With the rise of EnergyStar and Leadership in Energy and Environmental Design (LEED) buildings, many appliance companies have good incentives to become more energy, water, and fuel efficient. This article will evaluate the best energy, water, and fuel-efficient appliances in each part of your home.
In the last blog, I tackled Native Trails Sinks as a part of our sustainability series. In this one, our focus will be on ventless drying and the application of heat pumps to dryers.
Ventless dryers have been the norm in Europe for the generations. The beauty of ventless dryers is that they can be placed anywhere in the home, as long as space, water, and electricity are available. Placing laundry in a closet upstairs is now a trend rather than hauling your laundry downstairs to the basement, for instance.
The second-best part of ventless drying is that you can save yourself thousands of dollars by avoiding the cost of creating a venting duct. You see many buildings in Boston with ventless dryers because it costs about $1,200 to cut a hole to vent outside and is less efficient.
The most common and popular type of ventless dryers is a condensation dryer with Miele, Bosch, Electrolux, and Samsung offering these types of dryers. Condensation dryers take in the air surrounding the machine, pass it through a condenser to heat it up, and then tumbles the clothes in the warm air.
As the warm air becomes moisture-laden, it exits the drum and loops back to the condenser where it cools off, in turn leaving water in the condenser which either gets pumped out by a drain hose or stored in a reservoir.
- This type of dryer is very energy efficient.
- You need good ventilation in the space in which your dryer is standing as its ability to dry is unpredictable upon its ability to take in dry air.
- Only available in compact sizes
- The drying times can also be double those of a vented dryer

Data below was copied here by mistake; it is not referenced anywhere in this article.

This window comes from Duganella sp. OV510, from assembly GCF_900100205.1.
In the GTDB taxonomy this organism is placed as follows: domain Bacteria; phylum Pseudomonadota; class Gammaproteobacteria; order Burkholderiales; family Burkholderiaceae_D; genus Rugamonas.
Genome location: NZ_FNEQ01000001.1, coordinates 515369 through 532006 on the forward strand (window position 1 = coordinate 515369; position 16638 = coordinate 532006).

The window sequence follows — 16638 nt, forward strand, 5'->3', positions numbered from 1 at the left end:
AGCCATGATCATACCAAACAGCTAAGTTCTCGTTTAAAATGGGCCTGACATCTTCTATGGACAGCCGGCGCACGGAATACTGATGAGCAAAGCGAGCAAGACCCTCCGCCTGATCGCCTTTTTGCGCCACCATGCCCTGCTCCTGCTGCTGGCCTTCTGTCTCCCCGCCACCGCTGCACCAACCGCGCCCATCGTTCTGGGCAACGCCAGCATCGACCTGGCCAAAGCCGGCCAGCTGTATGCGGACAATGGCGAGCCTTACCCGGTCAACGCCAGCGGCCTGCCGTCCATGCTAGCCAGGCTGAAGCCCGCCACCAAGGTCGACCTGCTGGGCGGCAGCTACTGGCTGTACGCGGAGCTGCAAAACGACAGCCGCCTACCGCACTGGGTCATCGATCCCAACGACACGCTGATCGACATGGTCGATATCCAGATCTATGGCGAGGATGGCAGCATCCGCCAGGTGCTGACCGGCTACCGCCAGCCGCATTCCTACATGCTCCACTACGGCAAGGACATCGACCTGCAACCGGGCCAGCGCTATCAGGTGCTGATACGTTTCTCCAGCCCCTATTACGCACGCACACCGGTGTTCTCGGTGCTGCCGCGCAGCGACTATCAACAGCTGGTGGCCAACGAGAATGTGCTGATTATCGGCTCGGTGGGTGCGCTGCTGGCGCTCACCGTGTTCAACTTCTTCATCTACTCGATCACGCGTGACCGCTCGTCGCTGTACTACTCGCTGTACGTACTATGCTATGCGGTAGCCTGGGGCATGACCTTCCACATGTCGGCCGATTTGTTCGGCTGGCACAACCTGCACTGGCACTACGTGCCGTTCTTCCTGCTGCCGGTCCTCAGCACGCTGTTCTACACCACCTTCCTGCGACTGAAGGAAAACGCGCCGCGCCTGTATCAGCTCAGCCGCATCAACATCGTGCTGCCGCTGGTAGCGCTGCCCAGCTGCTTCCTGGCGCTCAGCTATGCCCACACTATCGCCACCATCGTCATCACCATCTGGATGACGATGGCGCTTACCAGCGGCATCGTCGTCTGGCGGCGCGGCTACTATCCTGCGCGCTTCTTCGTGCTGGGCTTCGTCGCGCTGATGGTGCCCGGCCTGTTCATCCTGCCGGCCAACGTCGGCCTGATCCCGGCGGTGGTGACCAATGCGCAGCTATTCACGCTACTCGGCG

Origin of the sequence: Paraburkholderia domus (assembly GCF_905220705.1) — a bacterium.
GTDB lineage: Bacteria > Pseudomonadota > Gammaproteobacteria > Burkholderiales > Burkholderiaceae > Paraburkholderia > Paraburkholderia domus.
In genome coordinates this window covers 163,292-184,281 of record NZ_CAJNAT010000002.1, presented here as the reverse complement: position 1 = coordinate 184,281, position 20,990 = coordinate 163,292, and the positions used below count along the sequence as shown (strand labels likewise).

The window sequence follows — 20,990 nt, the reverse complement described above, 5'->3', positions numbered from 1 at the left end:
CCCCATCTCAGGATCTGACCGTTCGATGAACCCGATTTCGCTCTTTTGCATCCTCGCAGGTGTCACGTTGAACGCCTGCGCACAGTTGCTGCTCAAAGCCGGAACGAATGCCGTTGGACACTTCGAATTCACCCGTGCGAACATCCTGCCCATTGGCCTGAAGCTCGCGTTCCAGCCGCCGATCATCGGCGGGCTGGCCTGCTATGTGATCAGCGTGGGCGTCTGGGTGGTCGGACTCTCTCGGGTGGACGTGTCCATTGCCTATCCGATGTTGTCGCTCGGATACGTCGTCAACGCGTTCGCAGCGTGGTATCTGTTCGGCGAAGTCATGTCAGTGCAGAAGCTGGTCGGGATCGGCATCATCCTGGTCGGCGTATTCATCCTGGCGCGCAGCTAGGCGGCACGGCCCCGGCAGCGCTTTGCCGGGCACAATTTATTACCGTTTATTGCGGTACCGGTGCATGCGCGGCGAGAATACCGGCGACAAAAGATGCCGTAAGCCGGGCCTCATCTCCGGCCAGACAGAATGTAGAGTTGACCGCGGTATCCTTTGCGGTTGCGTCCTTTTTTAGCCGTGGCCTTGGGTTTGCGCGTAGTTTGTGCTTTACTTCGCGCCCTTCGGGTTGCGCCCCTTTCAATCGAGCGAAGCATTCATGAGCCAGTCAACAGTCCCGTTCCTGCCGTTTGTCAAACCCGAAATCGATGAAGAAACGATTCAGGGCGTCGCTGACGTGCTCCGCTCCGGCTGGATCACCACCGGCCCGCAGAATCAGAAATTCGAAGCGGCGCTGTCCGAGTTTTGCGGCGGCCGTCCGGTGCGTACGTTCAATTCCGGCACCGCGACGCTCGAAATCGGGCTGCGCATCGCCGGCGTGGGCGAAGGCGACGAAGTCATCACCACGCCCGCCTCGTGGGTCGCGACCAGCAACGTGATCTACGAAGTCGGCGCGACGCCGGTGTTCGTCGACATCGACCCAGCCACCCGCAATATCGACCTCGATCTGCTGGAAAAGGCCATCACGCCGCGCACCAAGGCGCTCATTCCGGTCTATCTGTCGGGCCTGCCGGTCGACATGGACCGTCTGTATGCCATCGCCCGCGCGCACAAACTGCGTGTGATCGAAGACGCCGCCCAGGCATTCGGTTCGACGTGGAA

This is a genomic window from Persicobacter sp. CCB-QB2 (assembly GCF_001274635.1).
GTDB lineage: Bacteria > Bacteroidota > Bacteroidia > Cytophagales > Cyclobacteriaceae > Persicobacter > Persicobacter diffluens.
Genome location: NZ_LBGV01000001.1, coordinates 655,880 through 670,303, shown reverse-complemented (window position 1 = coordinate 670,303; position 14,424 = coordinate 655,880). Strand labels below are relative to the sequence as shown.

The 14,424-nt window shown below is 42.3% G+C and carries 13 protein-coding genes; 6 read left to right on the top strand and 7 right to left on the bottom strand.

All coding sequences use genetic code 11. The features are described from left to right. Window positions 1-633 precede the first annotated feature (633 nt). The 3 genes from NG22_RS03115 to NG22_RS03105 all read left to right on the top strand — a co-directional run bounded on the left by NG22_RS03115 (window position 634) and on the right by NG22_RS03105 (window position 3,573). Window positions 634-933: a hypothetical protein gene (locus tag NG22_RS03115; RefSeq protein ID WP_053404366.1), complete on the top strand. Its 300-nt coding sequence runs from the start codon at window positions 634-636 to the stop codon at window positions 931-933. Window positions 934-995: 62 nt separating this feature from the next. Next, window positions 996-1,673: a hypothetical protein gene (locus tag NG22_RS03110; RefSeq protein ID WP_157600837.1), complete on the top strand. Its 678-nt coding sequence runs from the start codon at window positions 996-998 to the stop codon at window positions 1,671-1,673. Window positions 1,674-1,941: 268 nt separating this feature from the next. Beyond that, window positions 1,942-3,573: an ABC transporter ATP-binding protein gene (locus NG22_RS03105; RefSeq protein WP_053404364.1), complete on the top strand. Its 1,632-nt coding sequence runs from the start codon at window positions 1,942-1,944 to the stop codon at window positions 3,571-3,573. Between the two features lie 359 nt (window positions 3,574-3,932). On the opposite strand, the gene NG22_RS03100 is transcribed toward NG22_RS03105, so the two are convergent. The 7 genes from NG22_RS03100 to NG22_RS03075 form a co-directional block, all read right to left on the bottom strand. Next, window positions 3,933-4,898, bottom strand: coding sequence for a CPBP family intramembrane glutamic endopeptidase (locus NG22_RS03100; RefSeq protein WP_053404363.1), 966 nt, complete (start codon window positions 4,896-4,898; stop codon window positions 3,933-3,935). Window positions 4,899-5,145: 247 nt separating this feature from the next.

Your second option is a heat pump dryer. A heat pump dryer differs from a condensation dryer in a few small but significant ways. Instead of a condenser, a heat pump dryer uses a refrigerant system that can be heated and cooled, making it the most energy efficient dryer.
The hot air coming from the drum is cooled to release the moisture. As the air is cooled, the heat energy is transferred into the heat pump which reuses the energy to warm up the cool dry air and send it back into the drum.
This is the only system reusing energy, virtually cutting its energy footprint in half.
- Double the efficiency of condenser dryer – less money spent on an energy bill
- Most environmentally friendly model.
- Available in full-size and compact units
- Gentle on clothes
- Less heat emitted into surrounding atmosphere
- More expensive than condensation
Still confused? Let’s take a quick look at this graph that breaks down the different kinds of drying methods
First, if you own a multi-unit building, the huge benefits of saving costs and picking up LEED certification is irresistible. If you are a homeowner, ventless dryers offer the convenience of having laundry wherever needed in your home.
Have more questions about laundry? Get the Yale Washer Buying Guide with features, specs, and capacities of all the major brands. Well over 240,000 people have read a Yale Guide.